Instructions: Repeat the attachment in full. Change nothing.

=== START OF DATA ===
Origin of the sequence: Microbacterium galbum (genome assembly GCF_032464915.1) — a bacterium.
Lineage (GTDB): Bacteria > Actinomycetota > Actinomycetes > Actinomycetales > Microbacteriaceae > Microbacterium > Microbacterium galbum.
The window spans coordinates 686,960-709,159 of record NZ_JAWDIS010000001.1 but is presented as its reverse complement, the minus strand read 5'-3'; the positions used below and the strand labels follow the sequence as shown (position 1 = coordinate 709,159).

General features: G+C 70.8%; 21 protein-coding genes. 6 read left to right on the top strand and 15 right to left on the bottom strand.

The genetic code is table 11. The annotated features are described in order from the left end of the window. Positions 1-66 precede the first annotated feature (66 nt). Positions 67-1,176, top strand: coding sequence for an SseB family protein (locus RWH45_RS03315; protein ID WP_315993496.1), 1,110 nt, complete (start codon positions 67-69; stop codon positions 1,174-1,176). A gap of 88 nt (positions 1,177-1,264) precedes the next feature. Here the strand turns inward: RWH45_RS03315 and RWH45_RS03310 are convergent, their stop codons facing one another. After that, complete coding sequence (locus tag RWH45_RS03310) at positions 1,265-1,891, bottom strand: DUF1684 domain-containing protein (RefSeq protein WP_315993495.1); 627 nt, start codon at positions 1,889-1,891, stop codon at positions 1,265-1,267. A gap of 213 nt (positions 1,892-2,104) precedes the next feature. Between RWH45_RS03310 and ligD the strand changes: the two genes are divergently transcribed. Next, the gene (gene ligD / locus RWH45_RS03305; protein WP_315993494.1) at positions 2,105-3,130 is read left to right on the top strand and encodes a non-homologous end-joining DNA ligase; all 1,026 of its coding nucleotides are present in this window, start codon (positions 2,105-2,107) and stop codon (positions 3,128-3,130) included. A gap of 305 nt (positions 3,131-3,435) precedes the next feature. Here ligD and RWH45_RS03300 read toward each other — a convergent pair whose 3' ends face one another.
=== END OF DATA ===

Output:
Origin of the sequence: Microbacterium galbum (genome assembly GCF_032464915.1) — a bacterium.
Lineage (GTDB): Bacteria > Actinomycetota > Actinomycetes > Actinomycetales > Microbacteriaceae > Microbacterium > Microbacterium galbum.
The window spans coordinates 686,960-709,159 of record NZ_JAWDIS010000001.1 but is presented as its reverse complement, the minus strand read 5'-3'; the positions used below and the strand labels follow the sequence as shown (position 1 = coordinate 709,159).

General features: G+C 70.8%; 21 protein-coding genes. 6 read left to right on the top strand and 15 right to left on the bottom strand.

The genetic code is table 11. The annotated features are described in order from the left end of the window. Positions 1-66 precede the first annotated feature (66 nt). Positions 67-1,176, top strand: coding sequence for an SseB family protein (locus RWH45_RS03315; protein ID WP_315993496.1), 1,110 nt, complete (start codon positions 67-69; stop codon positions 1,174-1,176). A gap of 88 nt (positions 1,177-1,264) precedes the next feature. Here the strand turns inward: RWH45_RS03315 and RWH45_RS03310 are convergent, their stop codons facing one another. After that, complete coding sequence (locus tag RWH45_RS03310) at positions 1,265-1,891, bottom strand: DUF1684 domain-containing protein (RefSeq protein WP_315993495.1); 627 nt, start codon at positions 1,889-1,891, stop codon at positions 1,265-1,267. A gap of 213 nt (positions 1,892-2,104) precedes the next feature. Between RWH45_RS03310 and ligD the strand changes: the two genes are divergently transcribed. Next, the gene (gene ligD / locus RWH45_RS03305; protein WP_315993494.1) at positions 2,105-3,130 is read left to right on the top strand and encodes a non-homologous end-joining DNA ligase; all 1,026 of its coding nucleotides are present in this window, start codon (positions 2,105-2,107) and stop codon (positions 3,128-3,130) included. A gap of 305 nt (positions 3,131-3,435) precedes the next feature. Here ligD and RWH45_RS03300 read toward each other — a convergent pair whose 3' ends face one another.